Preservation, Development, and the Missing Middle

North Shore

Susan Askew
Susan Askew

Preservation, Development, and the Missing Middle:

land use committee tackles north beach ordinances

First preservationists and developers compromised to agree on historic districts and a new town center in North Beach. Then the City’s voters approved an increase in density (FAR) to allow for development of Town Center. Now, the work to implement the new FAR and the guidelines for the area’s conservation overlay has begun.
As the Commission’s Land Use Committee prepared to discuss ideas, resident and real estate analyst Ana Bozovic asked the Committee members to think about how any new policies would affect the middle class. Bozovic said she uses her background in applied math and physics to look at and report on trends in the market. In the case of Miami Beach, she said the City’s policies have caused a “middle class exodus” as it “rebrands itself into a destination for wealthy visitors”.
Bozovic put together a presentation that included data and charts to show what she called a displacement of residents by second and third homebuyers and by the loss of multifamily inventory. Looking at population growth trends, she said during the period from 1980-2016, Miami-Dade County saw an increase in population of 66.87%. The City of Miami experienced an increase of 30.83% while the City of Miami Beach lost 4.55% of its population.
A decrease in homestead-designated households from 2010-2017 (16.34%) generated an implied loss of 5,652 residents based on the City’s estimates of average household size of 2.19 residents, she said.
At the same time, the supply of rental housing experienced a diminishing supply. “In the City of Miami Beach, no new multifamily buildings have been added in approximately 40 years,” she told the Committee. From 2010-2017, there was a decrease in multifamily inventory of 15.36% with 292 buildings lost. Her implied estimates are that 3,358 apartments and 6,615 residents were lost in that timeframe. Bozovic said the diminishing supply coincides with a period of increased rental demand, causing prices to go up.
58.8% of Miami Beach renters pay more than 30% of their gross salary in rent and 49.6% pay more than 35% of their gross salary in rent, according to her presentation. With the percentage of subsidized housing remaining constant, the percentage of high-end housing growing, and total supply shrinking, she said, “The middle is getting squeezed.”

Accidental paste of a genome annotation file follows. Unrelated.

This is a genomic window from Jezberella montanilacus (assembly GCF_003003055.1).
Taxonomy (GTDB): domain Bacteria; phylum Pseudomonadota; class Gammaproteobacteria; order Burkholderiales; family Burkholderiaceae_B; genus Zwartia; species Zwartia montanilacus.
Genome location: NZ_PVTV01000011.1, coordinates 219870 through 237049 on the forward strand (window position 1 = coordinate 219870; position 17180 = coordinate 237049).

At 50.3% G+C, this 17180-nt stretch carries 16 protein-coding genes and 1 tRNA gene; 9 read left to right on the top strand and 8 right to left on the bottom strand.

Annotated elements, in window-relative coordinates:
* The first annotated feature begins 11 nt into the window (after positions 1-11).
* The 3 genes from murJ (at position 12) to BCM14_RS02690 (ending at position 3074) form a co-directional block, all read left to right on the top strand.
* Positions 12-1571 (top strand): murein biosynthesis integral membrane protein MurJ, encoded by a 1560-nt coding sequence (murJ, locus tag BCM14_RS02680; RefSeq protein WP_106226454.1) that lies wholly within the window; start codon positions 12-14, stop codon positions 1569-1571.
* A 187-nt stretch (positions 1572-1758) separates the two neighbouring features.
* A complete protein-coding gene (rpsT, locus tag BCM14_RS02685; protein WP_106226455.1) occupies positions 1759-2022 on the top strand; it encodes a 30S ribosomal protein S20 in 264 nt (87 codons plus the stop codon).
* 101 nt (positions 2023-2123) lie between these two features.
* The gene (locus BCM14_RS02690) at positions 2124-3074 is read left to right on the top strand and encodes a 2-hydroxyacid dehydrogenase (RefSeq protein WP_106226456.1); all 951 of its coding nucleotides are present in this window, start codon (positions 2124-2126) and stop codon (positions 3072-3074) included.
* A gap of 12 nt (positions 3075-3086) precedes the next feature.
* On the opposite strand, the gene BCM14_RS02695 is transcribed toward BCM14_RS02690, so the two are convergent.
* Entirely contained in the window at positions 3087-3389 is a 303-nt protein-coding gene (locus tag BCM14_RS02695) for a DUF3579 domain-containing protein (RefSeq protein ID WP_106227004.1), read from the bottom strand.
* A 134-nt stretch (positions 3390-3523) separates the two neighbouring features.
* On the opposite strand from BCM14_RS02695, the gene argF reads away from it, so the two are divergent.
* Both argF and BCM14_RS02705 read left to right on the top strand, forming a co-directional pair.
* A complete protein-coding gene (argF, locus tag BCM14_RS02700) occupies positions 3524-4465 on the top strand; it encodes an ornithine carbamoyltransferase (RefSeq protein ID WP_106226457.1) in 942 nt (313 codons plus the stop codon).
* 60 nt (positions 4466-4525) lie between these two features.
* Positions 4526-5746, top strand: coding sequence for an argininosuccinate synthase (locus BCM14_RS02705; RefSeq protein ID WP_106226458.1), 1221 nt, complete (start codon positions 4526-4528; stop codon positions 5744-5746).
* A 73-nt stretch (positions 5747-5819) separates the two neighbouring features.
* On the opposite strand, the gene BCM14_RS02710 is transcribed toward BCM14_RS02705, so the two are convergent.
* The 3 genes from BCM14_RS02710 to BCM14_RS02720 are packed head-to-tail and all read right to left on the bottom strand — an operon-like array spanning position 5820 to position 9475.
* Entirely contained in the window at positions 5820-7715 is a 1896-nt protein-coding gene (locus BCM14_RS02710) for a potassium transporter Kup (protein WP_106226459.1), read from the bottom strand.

While the supply of multifamily decreased, Bozovic said, hotel room count has gone up. “The City," she said, "is giving preference to tourist money  … the City of Miami Beach is flourishing as a tourist destination while losing full-time residents.” From 2011-2017, she noted hotel inventory increased 122%.
Meanwhile, “New construction has clearly been built for second and third home buyers. We don’t have a product for middle class families. New construction targets outside money.”
“Newer inventory is priced orders of magnitude higher than what the local population can afford,” she said. The average price of post-2000 inventory is $1.5m according to the data she shared with the Committee. Specifically with regard to the discussion on North Beach, she said, “The only new stock is expensive condo inventory. Existing rental inventory is overwhelmingly small, expensive, and not suited for families.”
“In 2017, almost 50% of North Beach rentals were priced over $1,800 per month,” Bozovic noted. Median household income, she pointed out, is $40,775. Based on sales data from 2017, “Only pre-1960 inventory is priced at levels that middle class families can afford,” yet she said, many prefer newer product and are willing to move off the Beach, including to more expensive areas like Edgewater to find newer homes. “Modern inventory is beating out location.”
Her point, she said, was that “Incentives need to be changed so that community driven housing can be built … The net effect of the policies in place has made it extremely expensive to build, resulting in new inventory that is priced far beyond what local buyers can purchase.”
“New inventory purchases are heavily all cash and are marketed to outside buyers, most of whom do not become full-time residents,” she said. “Product marketed to outside buyers is volatile in nature. Outside demand is not a constant. It comes and it goes. Local demand is a constant ... [but] developers are incentivized to create luxury inventory which attracts outside buyers.”
“I would like to see policies put in place that encourage developments that are for real people that live and work here that will lead to community.” While increasing density is a means to do that, she said, “I’m not advocating high rises. You can build properly sized, properly priced homes.”
“A modest increase in density and an introduction of new rental inventory would go a long way towards bringing community back to the City of Miami Beach,” she concluded.
Commissioner Michael Góngora said he appreciated the data but said, “I’m not 100% sure I agree with all of your conclusions” saying while the number of homesteaded residents may have gone down, there could be more renters.
Bozovic disagreed saying the quantity of multifamily units had gone down, replaced by hotels and high-end properties that local residents cannot afford.
Góngora challenged her, however, saying the conclusions were anecdotal because the City does not have statistical data on the number of renters. “You’ve presented trends but we don’t know what percentage of people are renting at this moment.”
Bozovic’s presentation was made at the beginning of the Committee’s discussion on the North Beach Conservation Overlay, which caused Góngora to wonder how her data related to the ordinance on the table. “I find all of this very interesting and I like the data,” but said he didn’t think the data could lead to a conclusion that the Conservation Overlay proposal would create more affordable rental properties.
Committee Chair John Alemán said she didn’t think Bozovic was making that assertion but rather, “As we consider land regulations for North Beach that we consider that the middle class is getting squeezed and try to do something about it.”